By Debbie Sniderman
A new class of semiconducting materials, 2D transition metal dichalcogenides (TMDCs), have exceptional optoelectronic characteristics and can be made ultra-thin. When reduced to a few or mono-layers, they have the potential to meet the small size, high mechanical stability and low power requirements, and be integrated into flexible electronics and used as an alternative material to conventional silicon-based electronic devices.
TMDCs are inorganic semiconductors that have a transition metal and one other element with the chemical formula MX2 (M=Mo, W; X=S, Se, Te). Their relatively large bandgap, fast response and ability to absorb light makes them interesting for very sensitive sensors for biological detection, light sensing, fast switches and photo detector and solar cell applications.
Thin layers of these crystals are formed by processes that do not produce films of uniform thicknesses, and at the ultra-thin or few monolayer levels, multiple layers are held together by Van der Waals interactions. So handling, processing and making transistors out of these materials is sensitive and delicate compared to bulk materials or even films of tens nm thicknesses. The main goal of Dr. Costas Grigoropoulos’s research at the University of California Berkeley’s Laser Thermal Laboratory is to establish reliable and stable processes for fabricating high performance devices using these ultra-thin layers.
Stable Site-Selective Doping
Creating ultra thin layers of TDMCs is difficult, and current processes such as exfoliation or CVD synthesis don’t produce films with uniform thicknesses. “That’s a major roadblock in getting these materials to have a wider application use,” according to Grigoropoulos. “It is not easy to scale the process to remove overlayers to reveal monolayers beneath in exfoliated films, and the best that CVD produces is a carpet or mosaic of triangles because of the crystal structure of these materials.”
“It’s also hard to functionalize them via doping. Traditional CMOS-based doping processes can’t be used. We have now showed, for the first time, a way to do selective local processing of these materials,” he says.
The doping process Grigoropoulos’s group developed involves laser-assisted Chemical Vapor Deposition with standard semiconductor dopant gases and a unique vacuum chamber setup. Multiple lasers operating at different wavelengths are focused onto the sample to provide in-situ control of the spatial distribution and site specific doping levels on TMDCs. The lasers serve two functions: to create vacancies in the TMDC films and simultaneously dissociate dopant gas molecules to be incorporated into the thin films.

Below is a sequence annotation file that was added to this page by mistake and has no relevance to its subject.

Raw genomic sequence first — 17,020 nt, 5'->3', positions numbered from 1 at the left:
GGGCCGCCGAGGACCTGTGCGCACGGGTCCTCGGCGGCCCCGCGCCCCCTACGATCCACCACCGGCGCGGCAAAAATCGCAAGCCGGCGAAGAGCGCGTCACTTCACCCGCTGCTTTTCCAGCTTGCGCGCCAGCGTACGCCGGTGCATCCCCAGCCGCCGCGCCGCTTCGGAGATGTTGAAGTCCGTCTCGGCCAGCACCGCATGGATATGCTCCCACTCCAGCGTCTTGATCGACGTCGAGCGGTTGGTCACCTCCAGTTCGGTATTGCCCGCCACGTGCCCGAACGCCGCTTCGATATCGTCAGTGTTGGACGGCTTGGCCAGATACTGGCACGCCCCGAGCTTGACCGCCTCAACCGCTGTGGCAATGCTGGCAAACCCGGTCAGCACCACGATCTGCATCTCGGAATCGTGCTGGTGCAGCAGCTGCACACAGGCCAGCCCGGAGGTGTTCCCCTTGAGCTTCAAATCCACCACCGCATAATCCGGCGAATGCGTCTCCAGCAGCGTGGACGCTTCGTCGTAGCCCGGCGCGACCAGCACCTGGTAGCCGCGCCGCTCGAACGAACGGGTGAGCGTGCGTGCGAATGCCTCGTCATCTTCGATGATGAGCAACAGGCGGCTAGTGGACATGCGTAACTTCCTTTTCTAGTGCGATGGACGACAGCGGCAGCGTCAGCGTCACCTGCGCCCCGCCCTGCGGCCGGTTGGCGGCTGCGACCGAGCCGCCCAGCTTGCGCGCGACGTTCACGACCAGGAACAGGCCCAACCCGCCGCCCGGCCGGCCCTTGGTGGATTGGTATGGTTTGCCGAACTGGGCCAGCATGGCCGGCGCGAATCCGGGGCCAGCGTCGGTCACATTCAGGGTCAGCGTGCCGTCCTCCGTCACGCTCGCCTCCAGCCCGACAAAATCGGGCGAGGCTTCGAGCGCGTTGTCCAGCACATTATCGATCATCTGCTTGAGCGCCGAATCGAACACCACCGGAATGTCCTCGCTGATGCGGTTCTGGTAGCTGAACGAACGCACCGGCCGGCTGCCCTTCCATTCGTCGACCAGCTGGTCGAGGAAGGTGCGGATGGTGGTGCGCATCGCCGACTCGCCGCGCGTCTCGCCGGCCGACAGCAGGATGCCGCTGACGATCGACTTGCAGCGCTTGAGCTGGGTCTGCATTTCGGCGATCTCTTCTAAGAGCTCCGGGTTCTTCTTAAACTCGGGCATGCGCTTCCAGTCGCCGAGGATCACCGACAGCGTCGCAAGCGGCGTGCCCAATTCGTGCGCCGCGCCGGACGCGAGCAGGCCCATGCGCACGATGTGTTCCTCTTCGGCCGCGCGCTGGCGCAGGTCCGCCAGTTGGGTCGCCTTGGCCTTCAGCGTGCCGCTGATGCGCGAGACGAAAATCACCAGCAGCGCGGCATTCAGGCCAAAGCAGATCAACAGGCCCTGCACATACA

The first part of Grigoropoulos’s group fabricated doped devices from both single and bi-layer flakes of MoS2 and single crystal WS2 and WSe2 materials. They verified the presence of free holes with photoluminescence (PL) characterization experiments and also demonstrated long-term room temperature stability of the doping.
“In contrast with previous attempts on doping TMDCs where device properties would change after a few hours, the doping effect in our process remains undiminished for months, implying incorporation of the dopants into the film structure,” Grigoropoulos says.
“Part of the presentation at ICALEO will additionally show results of our work integrating these devices into flexible platforms. We will present the manufacturing sequence we developed and demonstrate flexible and mechanically robust devices on polymeric substrates,” says Grigoropoulos.
Currently, the group is making junctions and transistors from these doped materials, and working on reducing the beam size even further. Grigoropoulos says this process has the potential to process sub 100 nm or even 20 nm line widths to produce new nano-scale devices that may also unveil new fundamental physics.
“The main benefit and new feature of laser-based processing is that it is spatially selective. Laser processing tools combined with in-situ imaging allows us to make devices in any arbitrary location. Patterning can be localized to the area desired,” he says.
“TMDCs have been used for tribological purposes because they have low friction. Now, our work improves their functionality and allows them to be doped and used in new ways. By selecting laser wavelength, pulse duration and number of pulses, we can flexibly and precisely tune the target material structure and properties, covering a range of processing parametric space,” he says. “We also have good control of the thermal budget, and avoid damaging the underlying substrate. This is important so the process can be used for polymeric substrates.
“Laser processing is often regarded as a serial process that is perceived as a disadvantage for mass production. But, with nano-scale processing, very low laser power and pulse energies are required. So, using multiple beam arrangements and multi-lens optical configurations can be advantageous and allow scalability to reasonable production levels,” Grigoropoulos says.
Dr. Grigoropoulos will present more on this topic at ICALEO at his invited talk N101 in the Nano1 Session Monday afternoon, October 17, 2016 in San Diego.
Debbie Sniderman is CEO of VI Ventures, an engineering consulting company.